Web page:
Schmitz, meanwhile, was a nurse who worked in the building directly east of First Indiana Bank. Early on the morning of August 26, 1993, as she was pulling into the parking lot of her building, Schmitz saw an African-American male traversing the lot. She described the man as being approximately 5'7" or 5'8" tall with a slight build. Schmitz thought the man was in his mid-twenties. He was wearing a red hooded sweatshirt with the hood up, a baseball cap, light colored sweatpants, and white tennis shoes with black laces. Schmitz' attention was drawn to the man because he was wearing heavy clothing on a very hot day and because Schmitz was frightened of being the only individual at her office at that hour of the morning. Agent Osborne subsequently showed Schmitz a six person photo array on September 3, 1993, which did not include a photograph of Sleet. Schmitz told Osborne that none of the photographs depicted the man she had seen in the parking lot on August 26. Schmitz was shown a second photo array on November 2, and this time, she identified Sleet as the man she had seen in the parking lot on the day before the First Indiana robbery.
The identification testimony of Jeffrey Wagner, on the other hand, related to the September 23, 1993 robbery of Union Federal Savings Bank. Wagner was in his pickup truck in the parking lot of the supermarket where Union Federal is located when an African-American male wearing a black ski mask, a gray hooded sweatshirt, and white tennis shoes with black bottoms ran in front of him. People were chasing the man across the parking lot, and Wagner immediately dialed 911 on his mobile telephone and then joined the chase in his truck. The man crossed the street and ran toward the Lake Castleton apartment complex, and Wagner followed him. As the man ran between the apartment buildings in the complex, Wagner was able to catch occasional glimpses of him. The first two to three times that Wagner saw the man between the buildings, he was wearing the same sweatshirt and black pants that Wagner had seen in the parking lot, but he was no longer wearing the ski mask. After a time, however, Wagner saw the same man wearing neon blue sweatpants and a black t-shirt, but the same white tennis shoes with black bottoms.2 Wagner clearly saw the man's face at various points in the chase, and he last saw the man near a laundromat in the apartment complex. After the man moved behind the laundromat, Wagner saw a police car and flagged the officer down. He told the officer that he last glimpsed the man behind the laundromat, and then, so as not to interfere, he returned to the supermarket parking lot. At that point, Wagner described to another officer what he had seen.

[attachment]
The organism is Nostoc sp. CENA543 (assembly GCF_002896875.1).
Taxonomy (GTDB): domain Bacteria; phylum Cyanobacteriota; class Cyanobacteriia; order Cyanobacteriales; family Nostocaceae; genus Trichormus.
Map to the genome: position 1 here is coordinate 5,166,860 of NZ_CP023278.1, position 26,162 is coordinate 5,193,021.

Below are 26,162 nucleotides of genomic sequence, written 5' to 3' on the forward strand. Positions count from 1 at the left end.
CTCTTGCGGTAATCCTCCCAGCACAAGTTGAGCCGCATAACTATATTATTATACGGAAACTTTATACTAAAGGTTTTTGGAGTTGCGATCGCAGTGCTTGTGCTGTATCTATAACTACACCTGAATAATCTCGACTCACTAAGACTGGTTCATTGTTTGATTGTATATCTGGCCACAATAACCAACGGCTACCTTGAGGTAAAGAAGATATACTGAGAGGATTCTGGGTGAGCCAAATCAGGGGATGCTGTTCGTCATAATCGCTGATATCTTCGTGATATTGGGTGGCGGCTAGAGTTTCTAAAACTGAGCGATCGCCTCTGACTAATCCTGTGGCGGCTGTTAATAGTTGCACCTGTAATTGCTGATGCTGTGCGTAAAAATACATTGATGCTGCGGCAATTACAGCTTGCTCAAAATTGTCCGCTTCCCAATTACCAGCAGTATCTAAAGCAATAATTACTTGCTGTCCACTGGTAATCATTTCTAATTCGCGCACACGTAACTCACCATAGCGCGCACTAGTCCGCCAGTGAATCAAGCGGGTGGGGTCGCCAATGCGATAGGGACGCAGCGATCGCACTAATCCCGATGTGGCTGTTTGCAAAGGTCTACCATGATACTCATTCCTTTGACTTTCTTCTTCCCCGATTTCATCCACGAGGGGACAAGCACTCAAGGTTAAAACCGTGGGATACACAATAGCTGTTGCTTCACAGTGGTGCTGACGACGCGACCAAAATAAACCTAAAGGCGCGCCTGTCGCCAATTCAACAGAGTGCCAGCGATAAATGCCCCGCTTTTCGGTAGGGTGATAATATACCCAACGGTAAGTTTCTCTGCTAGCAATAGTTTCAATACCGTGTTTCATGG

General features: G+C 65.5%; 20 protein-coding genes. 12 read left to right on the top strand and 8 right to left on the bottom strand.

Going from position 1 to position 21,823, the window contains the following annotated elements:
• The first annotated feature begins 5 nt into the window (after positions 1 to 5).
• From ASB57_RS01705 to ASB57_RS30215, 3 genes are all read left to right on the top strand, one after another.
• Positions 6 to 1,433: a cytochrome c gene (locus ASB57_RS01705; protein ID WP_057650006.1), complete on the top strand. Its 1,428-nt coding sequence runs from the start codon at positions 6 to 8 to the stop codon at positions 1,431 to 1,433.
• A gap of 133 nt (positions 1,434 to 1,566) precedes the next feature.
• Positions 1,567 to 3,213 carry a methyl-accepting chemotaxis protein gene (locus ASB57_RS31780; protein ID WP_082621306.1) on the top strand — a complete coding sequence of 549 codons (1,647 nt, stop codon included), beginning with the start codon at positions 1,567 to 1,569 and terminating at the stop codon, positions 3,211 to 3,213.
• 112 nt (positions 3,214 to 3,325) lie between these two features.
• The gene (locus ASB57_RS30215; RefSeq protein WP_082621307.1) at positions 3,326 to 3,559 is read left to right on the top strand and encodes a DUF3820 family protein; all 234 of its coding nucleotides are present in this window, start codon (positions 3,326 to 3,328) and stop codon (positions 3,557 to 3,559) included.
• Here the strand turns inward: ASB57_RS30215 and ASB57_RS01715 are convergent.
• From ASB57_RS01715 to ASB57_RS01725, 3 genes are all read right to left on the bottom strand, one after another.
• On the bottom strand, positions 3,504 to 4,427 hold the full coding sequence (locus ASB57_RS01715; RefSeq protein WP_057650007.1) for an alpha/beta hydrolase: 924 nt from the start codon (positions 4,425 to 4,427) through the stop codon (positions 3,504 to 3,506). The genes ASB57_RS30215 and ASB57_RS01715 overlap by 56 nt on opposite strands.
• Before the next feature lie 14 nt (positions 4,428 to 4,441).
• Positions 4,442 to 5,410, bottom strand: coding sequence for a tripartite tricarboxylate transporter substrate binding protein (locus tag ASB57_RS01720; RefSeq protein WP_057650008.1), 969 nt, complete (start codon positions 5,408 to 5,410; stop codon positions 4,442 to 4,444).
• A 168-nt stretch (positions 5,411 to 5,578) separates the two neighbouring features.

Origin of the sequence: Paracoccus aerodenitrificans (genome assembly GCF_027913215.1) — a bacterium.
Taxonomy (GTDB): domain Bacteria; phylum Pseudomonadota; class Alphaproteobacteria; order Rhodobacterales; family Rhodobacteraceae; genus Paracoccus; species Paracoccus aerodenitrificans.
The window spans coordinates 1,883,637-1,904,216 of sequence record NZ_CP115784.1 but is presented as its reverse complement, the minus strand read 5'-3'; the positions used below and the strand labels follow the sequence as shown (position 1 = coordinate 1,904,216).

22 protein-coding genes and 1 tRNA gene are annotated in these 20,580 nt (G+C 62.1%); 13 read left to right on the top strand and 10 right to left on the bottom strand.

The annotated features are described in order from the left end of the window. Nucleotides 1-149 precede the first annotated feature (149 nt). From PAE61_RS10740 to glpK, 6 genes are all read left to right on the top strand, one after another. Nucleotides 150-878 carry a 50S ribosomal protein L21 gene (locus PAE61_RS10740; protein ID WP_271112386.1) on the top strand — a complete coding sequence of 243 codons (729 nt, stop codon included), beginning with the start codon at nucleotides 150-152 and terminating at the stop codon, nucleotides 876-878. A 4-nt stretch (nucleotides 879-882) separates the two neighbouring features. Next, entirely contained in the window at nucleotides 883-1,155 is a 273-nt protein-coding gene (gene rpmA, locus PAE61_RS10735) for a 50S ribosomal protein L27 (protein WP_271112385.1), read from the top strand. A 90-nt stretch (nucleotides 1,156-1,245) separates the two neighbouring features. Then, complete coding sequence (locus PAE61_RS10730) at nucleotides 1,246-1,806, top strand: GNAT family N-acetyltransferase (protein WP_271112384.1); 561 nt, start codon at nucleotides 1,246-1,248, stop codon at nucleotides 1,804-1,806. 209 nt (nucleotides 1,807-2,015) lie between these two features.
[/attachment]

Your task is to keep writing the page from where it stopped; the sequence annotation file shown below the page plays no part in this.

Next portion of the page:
Minutes after talking to Wagner in the apartment complex, the first officer found Sleet sitting on the balcony of one of the apartments. Wagner told the officer at the supermarket that he thought he could identify the man he had chased, and he thus agreed to accompany the officer back to the Lake Castleton complex. The officer took Sleet and another witness to the complex, telling them that they could not talk to one another along the way. Wagner viewed Sleet for approximately thirty seconds from a distance of ten to fifteen yards and then identified him as the man he had chased through the apartment complex.
The district court denied Sleet's motion to suppress the identification testimony of all three witnesses, finding that Sleet had failed to establish that either the second photo array shown to Carr and Schmitz or the individual showup for Wagner was unnecessarily suggestive. (R. 19.) We agree that the testimony of these witnesses should not have been suppressed.
In considering the admissibility of challenged identification testimony, we utilize the following two-part test: "The defendant must first establish that the identification procedure was unnecessarily suggestive. If the defendant satisfies this burden, the court considers whether, viewed under the totality of the circumstances, the identification is reliable despite the suggestive procedure." United States v. Donaldson, 978 F.2d 381, 385 (7th Cir. 1992); see also Manson v. Brathwaite, 432 U.S. 98, 107-14, 97 S. Ct. 2243, 2249-53, 53 L. Ed. 2d 140 (1977); Kubat v. Thieret, 867 F.2d 351, 357 (7th Cir.), cert. denied, 493 U.S. 874, 110 S. Ct. 206, 107 L. Ed. 2d 159 (1989). "The primary evil to be avoided," according to the Supreme Court, "is a very substantial likelihood of irreparable misidentification." Neil v. Biggers, 409 U.S. 188, 198, 93 S. Ct. 375, 381-82, 34 L. Ed. 2d 401 (1972); see also United States v. Clark, 989 F.2d 1490, 1495 (7th Cir. 1993). If a defendant fails to show that a photo display was unnecessarily suggestive, however, we need not consider whether the identification was otherwise reliable. Donaldson, 978 F.2d at 387; United States v. Johnson, 859 F.2d 1289, 1294 (7th Cir. 1988).
The district court found that the second photo array shown to Carr and Schmitz was not unnecessarily suggestive, and the court thus did not consider whether the challenged identifications were otherwise reliable. Although Sleet has continued to press the identification issue in this appeal, he has focused on the reliability of the challenged testimony and has failed to address how the photo array was in any way suggestive. Indeed, his counsel conceded at oral argument that the second photo array was not in fact suggestive. Our own review of the six photographs used in that array confirms the accuracy of counsel's concession. The six men pictured all are African-American males who look to be approximately the same age. Only the head and neck of each man is visible in the photographs, and each man has short hair and a mustache. The photos reveal nothing about the height or general build of the men. We thus see nothing in the second array that would have caused Carr and Schmitz to identify Sleet's photograph as opposed to one of the other five men. As a result, the district court properly denied Sleet's motion to suppress their identification testimony.3